You can experience different parts of the past from the present. E.g., phone not working? Go back to the days of 2G! Camping? Go back to before buildings, electricity, etc.!
In the morning, I went looking to buy a phone that would work in Guadeloupe, so that I could work. A few stores were closed. I finally found a phone.
Next, I went looking for a bike or other luggage. After some long, arduous walking, I was getting extremely sore, hardly able to go on any more. As I was getting close to a bike shop, struggling to drag the luggage with broken wheels, a car pulled up. The driver asked if I wanted help. She drove me to the bike shop.
There, it turned out to be one of those expensive road bike shops, not really appropriate or affordable for what I was looking to do. I kept walking.
With just about my last energy, I made it to a mall, the same one where I bought this computer that enabled me to work in P-a-P. In the mall, I bought a bike and some accessories. Kept going!
Felt way different walking with a bike instead of the broken carriers. Instead of feeling slowed down, I felt like I had an ally.
I'd forbidden myself from riding the bike until I got rid of more weight, because it seemed unsafe. When I came across a long downhill, I spontaneously decided to ride it anyways. Nearly died due to some oscillations from all the weight on my front wheel. Still, fun!
Since then, have kept riding as well as walking. Still risky, but I'm covering more ground, and feeling better. Keep at it!
As I kept going, I tried to rent a place. Not much available out here. An Airbnb that I rented, the host didn't provide an address, so I kept going. Did finally make it to another place, where I'm writing now.
Along the way, I've had a tough time carrying on, with so much stuff. Because I left town before I had expected, I still had tons of stuff. Much of it's food, which I've been eating my way through. Still, carrying way more than I should. One of the more important travel lessons it to travel light.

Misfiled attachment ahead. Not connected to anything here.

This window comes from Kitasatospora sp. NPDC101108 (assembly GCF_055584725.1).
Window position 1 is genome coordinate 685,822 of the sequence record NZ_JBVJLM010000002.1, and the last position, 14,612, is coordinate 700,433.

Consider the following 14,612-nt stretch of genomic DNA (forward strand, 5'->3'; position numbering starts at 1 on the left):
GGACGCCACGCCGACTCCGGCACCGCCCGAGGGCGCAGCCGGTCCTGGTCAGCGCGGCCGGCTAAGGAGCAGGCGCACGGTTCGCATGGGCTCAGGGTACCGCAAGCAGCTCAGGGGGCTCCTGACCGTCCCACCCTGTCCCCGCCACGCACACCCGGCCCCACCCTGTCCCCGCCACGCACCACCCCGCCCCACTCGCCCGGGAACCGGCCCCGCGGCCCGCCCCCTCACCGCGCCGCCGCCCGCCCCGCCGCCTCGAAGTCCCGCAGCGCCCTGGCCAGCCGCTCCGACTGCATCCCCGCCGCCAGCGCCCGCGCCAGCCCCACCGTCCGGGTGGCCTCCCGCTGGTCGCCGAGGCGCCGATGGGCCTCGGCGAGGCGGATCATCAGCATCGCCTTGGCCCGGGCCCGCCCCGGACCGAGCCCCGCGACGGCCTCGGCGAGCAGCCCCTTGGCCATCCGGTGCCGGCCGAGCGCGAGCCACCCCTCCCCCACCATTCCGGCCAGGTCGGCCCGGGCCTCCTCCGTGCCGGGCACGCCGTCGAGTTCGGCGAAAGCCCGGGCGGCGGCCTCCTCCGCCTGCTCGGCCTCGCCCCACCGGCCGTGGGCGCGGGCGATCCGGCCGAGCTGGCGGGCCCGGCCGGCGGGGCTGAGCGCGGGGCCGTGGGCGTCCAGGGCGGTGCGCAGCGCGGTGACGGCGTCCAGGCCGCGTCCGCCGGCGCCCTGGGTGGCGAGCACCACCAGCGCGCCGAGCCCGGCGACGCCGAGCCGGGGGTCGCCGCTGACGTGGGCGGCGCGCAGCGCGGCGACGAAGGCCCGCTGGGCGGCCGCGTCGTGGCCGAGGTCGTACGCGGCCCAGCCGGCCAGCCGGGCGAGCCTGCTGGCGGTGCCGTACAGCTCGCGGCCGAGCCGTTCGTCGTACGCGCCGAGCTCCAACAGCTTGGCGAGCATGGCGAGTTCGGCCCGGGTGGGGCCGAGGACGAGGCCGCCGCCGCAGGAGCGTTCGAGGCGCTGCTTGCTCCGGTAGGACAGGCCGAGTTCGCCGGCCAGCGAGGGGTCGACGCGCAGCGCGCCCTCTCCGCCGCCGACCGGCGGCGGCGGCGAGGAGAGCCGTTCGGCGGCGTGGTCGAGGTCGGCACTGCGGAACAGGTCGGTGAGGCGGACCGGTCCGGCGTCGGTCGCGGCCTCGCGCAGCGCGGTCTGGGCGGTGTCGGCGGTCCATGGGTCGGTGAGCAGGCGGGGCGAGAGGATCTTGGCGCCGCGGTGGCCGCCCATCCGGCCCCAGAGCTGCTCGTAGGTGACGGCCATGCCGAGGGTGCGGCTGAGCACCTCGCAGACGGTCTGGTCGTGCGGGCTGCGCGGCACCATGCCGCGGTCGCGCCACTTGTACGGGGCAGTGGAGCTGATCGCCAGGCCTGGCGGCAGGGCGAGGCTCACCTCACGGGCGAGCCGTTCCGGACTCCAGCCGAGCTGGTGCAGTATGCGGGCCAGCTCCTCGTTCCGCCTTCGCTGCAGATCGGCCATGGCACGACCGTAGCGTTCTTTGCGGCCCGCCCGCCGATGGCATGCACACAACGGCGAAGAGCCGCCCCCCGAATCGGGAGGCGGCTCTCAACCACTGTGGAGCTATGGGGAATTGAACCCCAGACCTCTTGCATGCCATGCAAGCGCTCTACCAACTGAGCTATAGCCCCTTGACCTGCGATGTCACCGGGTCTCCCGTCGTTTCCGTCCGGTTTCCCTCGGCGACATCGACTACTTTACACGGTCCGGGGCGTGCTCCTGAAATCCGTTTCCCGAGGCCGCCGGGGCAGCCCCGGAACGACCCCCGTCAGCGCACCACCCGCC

Gorgeous countryside. Coastal hills. Some tough climbs (which I've largely been walking, overweight with stuff). Amazing descents.
Despite all my mistakes, I remember what it's like to bike tour, and why I like it!
A few developments already from this Guadeloupe touring. I now want to rent more, camp less. I now plan to switch to an electric bike as soon as I'm beyond the area where I expect to have to fly off an island soon and get rid of a bike. The hills are a pain while loaded. Also, I want to be able to get places faster. In general, I'm now aiming for somewhat more upscale touring, rather than just winging it.
I'm now thinking of my approach as to have a somewhat normal stay in a place for a week or more, then to ride rapidly to another place. This contrasts against an earlier way that I've traveled, more often traveling. I'm now more interested in work and other activities, but still want to see places.
Also, I'm going back to drinking largely water. It's a refreshing and convenient drink. In North America and some Caribbean islands, it was also the easiest to get, from taps in the US or from the large bottles in other countries. Guadeloupe doesn't seem to have large bottles, so I'd figured I'd get medium bottles of soda or juice instead of medium bottles of water. However, I think that all the sugar and acids in those drinks makes me feel worse, so I'm switching back to water (which also costs less, but not that much).
In the Caribbean, it's often too hot and humid, and also rainy and stormy, for bike touring to be pleasant. I'm now aiming to stay a while in a place, then go on a cloudy but not rainy day to another place, instead of constantly riding.
Made it to another place, where I've extended my stay a few times through some storms. Now it's been a week. I was thinking of heading off again, but having thoughts of staying even longer.
I feel like I've finally used up or gotten rid of enough stuff that I can go ahead without needing to get rid of more! While still far from perfect, of course, I feel much better now, having left. Having reupped, in terms of bike and phone and other stuff. Having seen many people and places. Having survived!
At any rate, keep going!